What to do in Budapest

Now that I’ve been in London two months, I’m ready to start taking advantage of Easyjet and Ryanair. Given that Europe is one of the easier, and less expensive destinations to get to from South Africa (and because I lived in France for a few months), I’ve crossed off most of touristy Europe. Now, I really want to get to know the touristy cities a little better, and also visit countries I’ve never been to like Iceland, Scotland and places like Estonia and Latvia.

Over the years, mine and Rishav’s travel preferences have evolved. Now, we avoid organized sightseeing tours (unless they’re food tours!), and try not to do anything too touristy. We often plan our days around food – missioning to get to a certain restaurant, and then spend the rest of our day in that area. We hardly use taxi’s and always try to walk or use local buses or trains. Lately, we’ve been Airbnb’ing vs. hotel’ing because that adds to the local experience – and you also get a much bigger space for the same amount of money.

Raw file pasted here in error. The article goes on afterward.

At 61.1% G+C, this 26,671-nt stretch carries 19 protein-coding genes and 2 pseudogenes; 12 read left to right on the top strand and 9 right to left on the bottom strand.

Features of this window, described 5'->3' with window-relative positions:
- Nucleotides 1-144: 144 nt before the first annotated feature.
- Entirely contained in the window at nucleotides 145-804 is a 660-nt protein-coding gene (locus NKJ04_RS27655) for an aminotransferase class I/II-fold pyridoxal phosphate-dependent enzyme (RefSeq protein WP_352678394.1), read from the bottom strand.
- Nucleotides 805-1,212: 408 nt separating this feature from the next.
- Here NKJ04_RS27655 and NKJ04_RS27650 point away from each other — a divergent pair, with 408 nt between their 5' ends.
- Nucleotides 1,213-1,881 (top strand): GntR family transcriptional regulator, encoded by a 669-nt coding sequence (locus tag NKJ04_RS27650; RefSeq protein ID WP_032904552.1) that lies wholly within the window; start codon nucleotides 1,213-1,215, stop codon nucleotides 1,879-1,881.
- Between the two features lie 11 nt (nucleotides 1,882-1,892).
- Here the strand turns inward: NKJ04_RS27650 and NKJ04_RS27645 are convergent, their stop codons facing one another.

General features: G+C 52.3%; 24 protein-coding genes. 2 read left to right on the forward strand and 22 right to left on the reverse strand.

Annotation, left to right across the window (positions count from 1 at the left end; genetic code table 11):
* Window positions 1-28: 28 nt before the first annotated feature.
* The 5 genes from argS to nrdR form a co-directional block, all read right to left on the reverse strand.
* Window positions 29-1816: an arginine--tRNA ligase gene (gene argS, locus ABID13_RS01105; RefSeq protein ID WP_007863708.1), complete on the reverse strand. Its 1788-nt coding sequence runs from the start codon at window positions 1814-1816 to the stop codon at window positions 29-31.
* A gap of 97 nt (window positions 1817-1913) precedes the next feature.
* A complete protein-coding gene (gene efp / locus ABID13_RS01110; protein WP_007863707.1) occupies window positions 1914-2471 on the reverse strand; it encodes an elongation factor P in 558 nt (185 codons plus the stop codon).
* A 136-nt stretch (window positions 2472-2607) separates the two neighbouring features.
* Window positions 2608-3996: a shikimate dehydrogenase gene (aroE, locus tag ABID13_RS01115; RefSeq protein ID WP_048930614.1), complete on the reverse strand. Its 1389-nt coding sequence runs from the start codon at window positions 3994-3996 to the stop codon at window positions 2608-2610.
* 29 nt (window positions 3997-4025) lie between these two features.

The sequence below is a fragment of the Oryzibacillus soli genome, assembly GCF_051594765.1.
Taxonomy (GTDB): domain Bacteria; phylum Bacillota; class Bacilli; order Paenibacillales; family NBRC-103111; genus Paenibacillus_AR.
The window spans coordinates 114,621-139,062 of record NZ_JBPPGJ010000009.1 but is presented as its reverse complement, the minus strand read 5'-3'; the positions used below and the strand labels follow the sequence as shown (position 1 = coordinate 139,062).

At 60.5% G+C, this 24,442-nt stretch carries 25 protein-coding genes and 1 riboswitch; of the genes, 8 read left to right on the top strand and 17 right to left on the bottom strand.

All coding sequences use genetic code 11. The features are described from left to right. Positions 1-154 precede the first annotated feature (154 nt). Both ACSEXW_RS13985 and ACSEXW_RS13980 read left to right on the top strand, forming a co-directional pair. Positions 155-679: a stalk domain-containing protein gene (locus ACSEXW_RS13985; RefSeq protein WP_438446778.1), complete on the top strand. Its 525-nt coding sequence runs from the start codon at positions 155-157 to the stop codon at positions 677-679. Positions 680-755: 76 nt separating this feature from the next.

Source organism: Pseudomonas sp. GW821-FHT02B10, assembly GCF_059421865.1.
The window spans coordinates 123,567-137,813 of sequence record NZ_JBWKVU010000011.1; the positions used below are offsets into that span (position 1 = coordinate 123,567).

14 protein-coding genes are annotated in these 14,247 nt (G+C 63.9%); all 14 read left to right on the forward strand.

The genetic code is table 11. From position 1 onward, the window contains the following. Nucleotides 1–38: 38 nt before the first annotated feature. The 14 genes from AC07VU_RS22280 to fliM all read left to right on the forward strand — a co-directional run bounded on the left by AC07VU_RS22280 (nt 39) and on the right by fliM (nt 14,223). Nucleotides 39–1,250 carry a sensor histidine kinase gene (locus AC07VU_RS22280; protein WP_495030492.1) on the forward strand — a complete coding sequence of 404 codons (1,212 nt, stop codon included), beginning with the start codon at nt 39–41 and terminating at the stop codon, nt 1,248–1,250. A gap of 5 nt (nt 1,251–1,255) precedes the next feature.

Now that I’ve revived the blog, I want to share bitesized snippets of what to do in each of the cities I visit, from the moment you land. My trips are usually short, and as you know, I’m very well researched 🙂 I’d like for you not to have to redo all the research I’ve spent hours doing, so I want these posts to be as comprehensive as possible.

So, Budapest!

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Why go? 

Think beautiful architecture (like Paris but colourful), vibey nightlife, great food and wine, thermal baths, river cruises and hilltop castle views.

Getting into the city from the airport: 

The airport is around a 45 minute drive from the city centre. A taxi will cost you around EUR25 each way, and you can find taxis outside the airport. We used the airport shuttle; (there’s a dedicated desk inside the airport), which cost EUR30 return for 2 people and it was remarkably efficient. We waited around 5 minutes and joined a group of 4 other tourists in the bus – they were dropped off at their hotels and then we were dropped off at ours. We asked our concierge to book our return journey and the airport shuttle was at our hotel on time. For a door to door service I think this is a great deal.